The award for freshman athlete of the year in Company E-1of Texas A&M's Corps of Cadets is named after William Pellerin, the father of Blake.
"He basically raised me on A&M tradition," the Houston native recalls. "I've been coming to football games since I was three-years-old, and all that good stuff. I was basically an Aggie from birth."
And as a fish in E-1, Blake won the award with his dad's name on it. It sits right outside his dorm room, one which has to be in order at all times.
"All my hats have to be perfectly centered," Pellerin explained as he showed off a neat and orderly closet. "They have to be flush with the edge right here. Your sweats have to be lined up correctly."
Internet and computer use is also limited for the youngest of cadets. "As a fish in the Corps, you get to use a computer to do your schoolwork, but if upperclassmen catch you not doing your schoolwork, they'll probably be yelling at you," Pellerin said.
But he's also got a special item of relaxation: an older, padded chair. "Normally as a fish, you don't get many comfortable chairs in your room, but this one was pass-down from my upperclassman," Pellerin said.
Of course, from freshmen to seniors, each cadet does have a bed. Now, though, they're raised. "Before this year, the beds used to be on the ground," Pellerin explained. "Now, we get to climb up into them. We have to keep them made everyday."
Tongue-in-cheek, Pellerin calls the Corps life "luxurious."
If you're a freshman in the Corps, it might be fair to say your best years are ahead of you. So while Pellerin's father's description of his time in the Corps was rosy, it didn't immediately resonate with Blake.
"He told me about it, and that it was the most fun you've ever had in your life," Blake said. When I got there, it wasn't. I was like, 'What's going on?'"
Indeed, freshmen in the Corps are treated differently. Those who have made it through will tell you that it's for a reason: to toughen the newest cadets, to teach them the ways of the Corps, to teach them to strive for perfection. Most freshmen don't truly understand why it happens this way until their first year ends, but many have some sort of an idea as to why.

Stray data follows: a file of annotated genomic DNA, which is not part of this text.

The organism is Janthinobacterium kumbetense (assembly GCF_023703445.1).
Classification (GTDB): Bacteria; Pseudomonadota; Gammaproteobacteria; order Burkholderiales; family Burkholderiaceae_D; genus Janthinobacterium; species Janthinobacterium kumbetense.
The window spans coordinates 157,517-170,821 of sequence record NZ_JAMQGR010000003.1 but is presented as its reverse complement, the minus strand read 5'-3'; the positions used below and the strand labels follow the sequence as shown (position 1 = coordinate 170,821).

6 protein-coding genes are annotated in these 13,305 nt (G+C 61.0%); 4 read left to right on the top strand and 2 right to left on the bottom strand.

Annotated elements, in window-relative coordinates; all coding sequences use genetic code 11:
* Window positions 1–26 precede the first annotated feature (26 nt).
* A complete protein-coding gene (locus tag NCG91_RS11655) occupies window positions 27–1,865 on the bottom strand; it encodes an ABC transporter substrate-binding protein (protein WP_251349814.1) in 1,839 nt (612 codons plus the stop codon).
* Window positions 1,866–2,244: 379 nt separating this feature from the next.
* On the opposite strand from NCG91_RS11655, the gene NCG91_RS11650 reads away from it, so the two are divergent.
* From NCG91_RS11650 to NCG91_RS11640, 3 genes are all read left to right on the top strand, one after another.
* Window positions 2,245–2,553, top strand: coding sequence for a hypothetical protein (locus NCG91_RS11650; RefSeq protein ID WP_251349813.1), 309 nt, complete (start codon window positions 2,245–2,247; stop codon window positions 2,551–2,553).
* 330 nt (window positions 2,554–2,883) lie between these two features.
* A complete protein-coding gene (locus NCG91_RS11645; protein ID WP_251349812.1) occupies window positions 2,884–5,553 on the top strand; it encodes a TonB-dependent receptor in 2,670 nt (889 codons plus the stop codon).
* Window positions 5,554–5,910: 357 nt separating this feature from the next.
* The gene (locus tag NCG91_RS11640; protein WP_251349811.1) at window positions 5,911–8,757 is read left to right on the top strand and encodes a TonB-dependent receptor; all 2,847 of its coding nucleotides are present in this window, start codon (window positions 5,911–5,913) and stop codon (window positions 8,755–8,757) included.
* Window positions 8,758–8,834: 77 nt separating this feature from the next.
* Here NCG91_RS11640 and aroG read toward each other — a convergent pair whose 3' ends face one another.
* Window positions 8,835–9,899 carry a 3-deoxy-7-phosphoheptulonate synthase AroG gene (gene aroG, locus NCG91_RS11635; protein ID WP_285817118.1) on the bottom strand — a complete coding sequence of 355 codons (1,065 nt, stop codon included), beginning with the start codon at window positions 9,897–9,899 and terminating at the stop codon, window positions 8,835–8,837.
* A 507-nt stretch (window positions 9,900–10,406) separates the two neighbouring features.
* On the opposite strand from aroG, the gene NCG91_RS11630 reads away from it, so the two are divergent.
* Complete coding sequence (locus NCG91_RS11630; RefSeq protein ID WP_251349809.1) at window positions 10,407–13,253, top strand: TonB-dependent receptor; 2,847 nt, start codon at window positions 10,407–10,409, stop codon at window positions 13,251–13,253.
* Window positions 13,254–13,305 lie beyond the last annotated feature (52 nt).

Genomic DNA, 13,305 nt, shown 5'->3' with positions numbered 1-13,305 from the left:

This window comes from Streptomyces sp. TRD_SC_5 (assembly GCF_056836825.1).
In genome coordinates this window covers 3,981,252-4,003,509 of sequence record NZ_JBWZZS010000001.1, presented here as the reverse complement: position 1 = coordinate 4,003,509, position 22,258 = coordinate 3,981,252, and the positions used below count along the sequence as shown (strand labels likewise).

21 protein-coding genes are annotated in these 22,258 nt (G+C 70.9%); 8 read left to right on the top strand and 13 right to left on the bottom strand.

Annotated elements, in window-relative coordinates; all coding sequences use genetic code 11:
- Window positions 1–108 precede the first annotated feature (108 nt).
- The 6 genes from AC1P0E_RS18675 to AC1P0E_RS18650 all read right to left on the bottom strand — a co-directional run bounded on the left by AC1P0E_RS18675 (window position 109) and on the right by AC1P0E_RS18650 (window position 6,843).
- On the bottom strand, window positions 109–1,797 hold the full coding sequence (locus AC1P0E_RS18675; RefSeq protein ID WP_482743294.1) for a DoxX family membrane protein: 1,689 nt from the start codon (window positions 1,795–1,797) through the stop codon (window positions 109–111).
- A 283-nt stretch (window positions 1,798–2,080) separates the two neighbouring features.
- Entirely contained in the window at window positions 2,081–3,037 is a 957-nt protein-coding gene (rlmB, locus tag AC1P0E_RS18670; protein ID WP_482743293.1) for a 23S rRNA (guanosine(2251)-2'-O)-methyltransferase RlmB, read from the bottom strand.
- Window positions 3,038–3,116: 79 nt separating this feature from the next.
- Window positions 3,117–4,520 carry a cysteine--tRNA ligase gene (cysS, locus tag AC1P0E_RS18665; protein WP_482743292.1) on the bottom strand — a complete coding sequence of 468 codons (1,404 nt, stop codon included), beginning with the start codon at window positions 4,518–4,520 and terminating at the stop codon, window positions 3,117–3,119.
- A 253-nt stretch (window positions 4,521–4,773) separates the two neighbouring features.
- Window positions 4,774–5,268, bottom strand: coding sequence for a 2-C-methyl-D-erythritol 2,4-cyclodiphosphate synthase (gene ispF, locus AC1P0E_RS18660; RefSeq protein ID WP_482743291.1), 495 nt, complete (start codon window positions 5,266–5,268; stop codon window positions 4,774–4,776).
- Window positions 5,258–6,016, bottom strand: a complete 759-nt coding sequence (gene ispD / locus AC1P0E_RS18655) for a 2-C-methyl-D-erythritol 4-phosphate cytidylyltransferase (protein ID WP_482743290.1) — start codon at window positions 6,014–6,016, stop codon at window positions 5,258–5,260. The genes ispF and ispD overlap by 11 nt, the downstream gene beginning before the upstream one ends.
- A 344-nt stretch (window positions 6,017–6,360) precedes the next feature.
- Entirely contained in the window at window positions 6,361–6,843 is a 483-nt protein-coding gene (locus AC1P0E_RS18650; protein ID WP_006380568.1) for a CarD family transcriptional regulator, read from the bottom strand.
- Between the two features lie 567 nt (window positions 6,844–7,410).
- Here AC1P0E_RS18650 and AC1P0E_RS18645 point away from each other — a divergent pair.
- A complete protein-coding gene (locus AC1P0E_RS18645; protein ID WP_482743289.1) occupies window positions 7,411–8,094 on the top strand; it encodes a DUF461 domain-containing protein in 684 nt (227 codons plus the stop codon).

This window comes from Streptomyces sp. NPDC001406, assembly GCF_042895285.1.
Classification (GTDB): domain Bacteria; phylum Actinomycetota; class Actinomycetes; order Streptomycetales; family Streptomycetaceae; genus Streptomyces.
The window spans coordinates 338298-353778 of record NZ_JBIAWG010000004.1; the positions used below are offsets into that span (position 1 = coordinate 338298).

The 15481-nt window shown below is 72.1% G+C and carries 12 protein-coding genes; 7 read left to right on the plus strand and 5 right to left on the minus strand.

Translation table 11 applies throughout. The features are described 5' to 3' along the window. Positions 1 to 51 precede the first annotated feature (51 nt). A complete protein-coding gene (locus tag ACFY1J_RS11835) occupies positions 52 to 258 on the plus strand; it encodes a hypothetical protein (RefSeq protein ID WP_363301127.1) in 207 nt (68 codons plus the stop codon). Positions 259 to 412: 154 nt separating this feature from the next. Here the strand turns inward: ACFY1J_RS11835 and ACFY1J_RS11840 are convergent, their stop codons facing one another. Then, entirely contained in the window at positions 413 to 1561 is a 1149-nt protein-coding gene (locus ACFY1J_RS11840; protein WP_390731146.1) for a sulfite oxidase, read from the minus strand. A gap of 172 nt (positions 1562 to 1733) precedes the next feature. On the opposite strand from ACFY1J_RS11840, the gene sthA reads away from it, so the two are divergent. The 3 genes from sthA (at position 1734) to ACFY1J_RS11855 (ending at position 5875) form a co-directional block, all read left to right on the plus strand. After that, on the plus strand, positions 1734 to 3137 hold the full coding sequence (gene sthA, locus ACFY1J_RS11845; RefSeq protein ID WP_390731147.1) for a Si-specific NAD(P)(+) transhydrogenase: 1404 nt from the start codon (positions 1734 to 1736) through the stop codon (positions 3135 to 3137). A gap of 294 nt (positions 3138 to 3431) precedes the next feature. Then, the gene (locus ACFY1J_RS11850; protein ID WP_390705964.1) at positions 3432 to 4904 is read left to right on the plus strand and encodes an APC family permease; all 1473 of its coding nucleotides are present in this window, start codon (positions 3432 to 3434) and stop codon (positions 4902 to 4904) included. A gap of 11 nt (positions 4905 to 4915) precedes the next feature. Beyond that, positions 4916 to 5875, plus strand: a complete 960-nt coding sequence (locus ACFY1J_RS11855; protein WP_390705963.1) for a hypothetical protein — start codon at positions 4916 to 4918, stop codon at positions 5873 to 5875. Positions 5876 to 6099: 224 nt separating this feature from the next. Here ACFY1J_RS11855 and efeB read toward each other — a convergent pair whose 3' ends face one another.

"When it comes down to it, you have to work hard and put out for your buddies and put out for yourself and get through it together," Pellerin said.
The Corps life isn't an easy one. It's certainly a busy one. But misconceptions can arise from the above belief.
"It's common for people to think that the Corps is a whole lifestyle and you can't do anything else besides the Corps," said Pellerin, "but if you wanted to do something else, other activities, other sports, you can do it. You just have to make it happen."
And Pellerin has proved that over the course of his first year. Rugby has been a passion of his for years. While he played football and wrestled in high school, his rugby play is his pride and joy. But making a commitment to both was cause for some questions as to whether Pellerin's schedule would be too busy at A&M for both the Corps and rugby.
"We (Corps leaders, Pellerin's family and others) all got together and talked about possibilities and time constraints and stuff like that, and we figured out that I would have plenty of time if I used my time wisely to do both," Pellerin said.
His grades have remained good despite dedication to his sport. "I actually have to sacrifice my study time at night to go to rugby practice," Pellerin said, "so that's been pretty tough, but I come back and study late, and I try to find time during the day to study. I'm getting through it, so it seems pretty good."
"Pretty good" would be an understatement to describe Pellerin's on-field ability. After years of work and a year's worth of Aggie athletics, he recently spent a month with Team USA Rugby competing in the Under-19 World Championships in Dubai, the capital city of the United Arab Emirates. Two dozen teams from around the world competed in the event. Unfortunately, the US only managed one draw in their five matches, along with four losses.
Nonetheless, for Pellerin, the experience wasn't all about wins and defeats, but rather, expanding his horizons.
"It was a real tough experience, but I learned a lot and I think it definitely improved my rugby," he said.
There is a comparison to be made between rugby and the Corps. Both can be physically daunting, but are also character and leadership developers.
"In rugby and definitely in the Corps, you have to work together to get stuff done," said Pellerin. "On the rugby field, if there's one superstar, he's not going to amount to much because he'll run, get tackled and that's the end of the play. There's not much you can do on your own."
That same buddy mentality is at the heart of the Corps experience, one which Pellerin is greatly looking forward to as his Corps career continues.
"I'm only going up," he said. "As a fish, that's the lowest you can get, so I'm only going up there, and I'm only getting better at rugby, and I can't wait to see how it turns out."
You can find out more about Blake Pellerin and all the cadets featured in "From the Corps" at the official Corps of Cadets website.